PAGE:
However, some heavier models are available made from traditional materials such as ironwood or walnut that tend to be favored by those looking for an antique look but modern performance standards.
Tomahawks often come in single and double-headed varieties – with the former being used as a throwing weapon and useful for camp tasks such as chopping wood or hammering tent stakes. The latter type of tomahawk axe is more common amongst historical reenactments due to its antiquated look but can still be easily tossed like any other axe when the time calls for it.
Throwing Axe vs Tomahawk Comparison
When it comes to hand-held weapons for range and accuracy, the debate between throwing axes and tomahawks can be an interesting one.
Both have advantages when used in different scenarios, so understanding what each is good at will help anyone decide which option offers more relevant results. Here we take a look at how these two popular tools compare against each other:
The head of a throwing axe set is usually slightly smaller and lighter to provide increased momentum when thrown in an axe throwing competition. This makes it beneficial for long-distance throws as the additional weight helps propel the weapon further. This also means it must be forced in a different motion, rather than arm movement and rotation like tomahawks.
In comparison, the tomahawk axe head is much larger and heavier when compared to an axe-throwing competition. This makes them better suited for close-range combat as you can manipulate them quicker, giving you an advantage over opponents.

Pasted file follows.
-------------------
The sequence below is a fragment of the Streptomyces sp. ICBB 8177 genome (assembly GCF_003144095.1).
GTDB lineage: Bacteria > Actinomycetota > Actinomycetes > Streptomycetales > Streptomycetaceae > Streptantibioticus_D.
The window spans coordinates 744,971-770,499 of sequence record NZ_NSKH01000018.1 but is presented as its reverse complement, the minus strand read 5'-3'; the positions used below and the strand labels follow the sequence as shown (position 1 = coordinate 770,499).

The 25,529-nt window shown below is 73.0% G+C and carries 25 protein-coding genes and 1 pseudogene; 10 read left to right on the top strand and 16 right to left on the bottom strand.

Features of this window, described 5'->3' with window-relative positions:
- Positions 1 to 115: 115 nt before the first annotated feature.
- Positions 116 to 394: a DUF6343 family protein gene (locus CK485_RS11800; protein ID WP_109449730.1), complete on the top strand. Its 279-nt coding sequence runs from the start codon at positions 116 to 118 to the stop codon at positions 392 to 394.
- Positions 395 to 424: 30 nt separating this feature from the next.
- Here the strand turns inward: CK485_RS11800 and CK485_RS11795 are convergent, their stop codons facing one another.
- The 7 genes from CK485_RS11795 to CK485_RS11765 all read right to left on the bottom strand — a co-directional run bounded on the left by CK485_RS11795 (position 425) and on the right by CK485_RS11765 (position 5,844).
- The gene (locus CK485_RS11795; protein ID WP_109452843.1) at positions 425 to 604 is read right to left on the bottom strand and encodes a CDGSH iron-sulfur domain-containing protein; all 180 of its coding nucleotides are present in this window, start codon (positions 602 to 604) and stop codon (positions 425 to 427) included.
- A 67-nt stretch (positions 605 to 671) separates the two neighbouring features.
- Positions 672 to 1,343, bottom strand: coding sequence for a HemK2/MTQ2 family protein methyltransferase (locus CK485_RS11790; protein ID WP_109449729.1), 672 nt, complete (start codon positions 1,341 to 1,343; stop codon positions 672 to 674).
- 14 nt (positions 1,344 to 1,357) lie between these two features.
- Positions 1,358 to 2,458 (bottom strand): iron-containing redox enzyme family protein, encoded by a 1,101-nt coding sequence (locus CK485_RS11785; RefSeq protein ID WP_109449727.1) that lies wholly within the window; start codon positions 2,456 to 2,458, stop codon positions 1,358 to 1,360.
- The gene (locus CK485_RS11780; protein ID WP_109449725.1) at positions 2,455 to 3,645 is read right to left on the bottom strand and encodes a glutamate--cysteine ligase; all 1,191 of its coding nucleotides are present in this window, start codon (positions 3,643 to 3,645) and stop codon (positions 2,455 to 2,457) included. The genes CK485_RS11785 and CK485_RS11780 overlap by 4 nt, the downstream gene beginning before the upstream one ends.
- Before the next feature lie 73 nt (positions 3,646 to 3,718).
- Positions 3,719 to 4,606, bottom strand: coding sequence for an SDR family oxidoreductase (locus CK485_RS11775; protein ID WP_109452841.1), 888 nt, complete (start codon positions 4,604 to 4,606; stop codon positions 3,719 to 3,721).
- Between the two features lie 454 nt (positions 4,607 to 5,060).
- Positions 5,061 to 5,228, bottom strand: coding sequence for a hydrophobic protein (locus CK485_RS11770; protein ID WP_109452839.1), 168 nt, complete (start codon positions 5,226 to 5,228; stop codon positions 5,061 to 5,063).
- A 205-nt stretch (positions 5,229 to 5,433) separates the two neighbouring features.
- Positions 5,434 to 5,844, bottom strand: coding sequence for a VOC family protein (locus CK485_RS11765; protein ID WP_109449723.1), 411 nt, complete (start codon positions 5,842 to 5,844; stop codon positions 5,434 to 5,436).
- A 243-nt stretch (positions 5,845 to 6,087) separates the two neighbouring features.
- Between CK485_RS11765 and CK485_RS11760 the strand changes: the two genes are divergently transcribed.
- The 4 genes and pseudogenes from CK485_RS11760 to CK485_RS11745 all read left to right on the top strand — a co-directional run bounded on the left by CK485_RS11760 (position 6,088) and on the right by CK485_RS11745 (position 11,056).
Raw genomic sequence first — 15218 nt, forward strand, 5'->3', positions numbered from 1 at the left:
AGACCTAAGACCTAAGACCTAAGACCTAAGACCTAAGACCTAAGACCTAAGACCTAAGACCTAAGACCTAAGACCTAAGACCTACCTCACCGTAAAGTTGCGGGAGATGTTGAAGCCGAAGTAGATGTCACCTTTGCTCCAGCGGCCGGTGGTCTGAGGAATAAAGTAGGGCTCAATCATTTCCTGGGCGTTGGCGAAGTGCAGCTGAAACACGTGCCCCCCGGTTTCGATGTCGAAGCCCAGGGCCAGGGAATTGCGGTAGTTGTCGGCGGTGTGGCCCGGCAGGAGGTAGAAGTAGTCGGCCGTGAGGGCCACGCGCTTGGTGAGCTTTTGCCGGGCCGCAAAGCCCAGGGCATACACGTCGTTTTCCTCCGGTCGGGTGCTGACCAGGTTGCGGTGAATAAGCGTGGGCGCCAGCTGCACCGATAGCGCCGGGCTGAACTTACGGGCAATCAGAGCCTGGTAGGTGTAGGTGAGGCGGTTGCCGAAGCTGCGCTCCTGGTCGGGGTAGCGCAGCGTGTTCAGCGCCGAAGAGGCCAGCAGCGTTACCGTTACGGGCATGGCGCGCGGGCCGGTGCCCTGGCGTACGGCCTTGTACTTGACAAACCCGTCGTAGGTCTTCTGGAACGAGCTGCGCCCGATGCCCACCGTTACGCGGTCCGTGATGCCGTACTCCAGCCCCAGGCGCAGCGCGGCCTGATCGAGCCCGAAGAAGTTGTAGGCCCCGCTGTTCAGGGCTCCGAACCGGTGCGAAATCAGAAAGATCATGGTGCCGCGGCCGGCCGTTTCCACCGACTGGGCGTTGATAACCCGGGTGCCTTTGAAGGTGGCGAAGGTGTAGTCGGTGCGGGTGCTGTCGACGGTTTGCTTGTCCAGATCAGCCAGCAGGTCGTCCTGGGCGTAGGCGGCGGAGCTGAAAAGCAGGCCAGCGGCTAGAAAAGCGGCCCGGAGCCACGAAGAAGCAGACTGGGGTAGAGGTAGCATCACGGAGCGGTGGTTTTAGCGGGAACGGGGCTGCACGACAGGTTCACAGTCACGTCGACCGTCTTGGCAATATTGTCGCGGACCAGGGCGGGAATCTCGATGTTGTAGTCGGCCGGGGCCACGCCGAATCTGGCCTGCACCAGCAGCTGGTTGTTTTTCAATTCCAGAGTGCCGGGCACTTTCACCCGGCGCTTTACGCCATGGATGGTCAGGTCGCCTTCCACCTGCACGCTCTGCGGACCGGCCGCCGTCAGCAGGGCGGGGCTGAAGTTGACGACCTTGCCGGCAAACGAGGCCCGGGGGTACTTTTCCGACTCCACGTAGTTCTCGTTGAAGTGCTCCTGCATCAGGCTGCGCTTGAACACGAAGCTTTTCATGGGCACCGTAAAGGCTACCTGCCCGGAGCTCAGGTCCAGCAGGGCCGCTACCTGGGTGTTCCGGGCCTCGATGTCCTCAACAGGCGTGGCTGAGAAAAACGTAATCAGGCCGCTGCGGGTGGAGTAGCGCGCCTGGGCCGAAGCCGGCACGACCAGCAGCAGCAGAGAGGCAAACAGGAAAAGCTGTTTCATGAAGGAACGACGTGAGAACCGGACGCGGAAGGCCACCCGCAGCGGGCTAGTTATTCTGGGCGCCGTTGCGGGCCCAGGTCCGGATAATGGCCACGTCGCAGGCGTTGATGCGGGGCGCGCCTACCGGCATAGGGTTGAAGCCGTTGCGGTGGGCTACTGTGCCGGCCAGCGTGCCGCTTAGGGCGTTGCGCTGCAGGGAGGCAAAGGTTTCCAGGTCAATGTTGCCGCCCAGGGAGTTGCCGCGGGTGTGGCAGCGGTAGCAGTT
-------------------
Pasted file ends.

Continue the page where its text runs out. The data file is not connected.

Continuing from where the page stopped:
When it comes to head sizes, throwing axes tend to have a slightly smaller and thinner profile that reduces the risk of damage, even when hitting harder surfaces when axe throwing. Due to wind resistance at the range, this size can make them more accurate with less energy output needed from the user compared to tomahawks for penetrating target areas further away.
Tomahawk heads are usually thicker than their axe counterparts due mainly but not exclusively to having longer handles meant for redirecting heavier single handed axe heads while maintaining accuracy.
However, their heavier profile makes them slower to penetrate and more vulnerable by comparison when used in competitive environments like sports or target throwing since they are not as aerodynamic as an axe-head would be.
Construction & Weight
Tomahawks tend to be around 2 lbs in weight, so when it comes to construction, they are usually made from alloys or far lighter materials like wood. This could make them harder and sturdier if hitting a hard surface such as concrete walls but more likely to snap under pressure. However, their light weight also allows for more accuracy.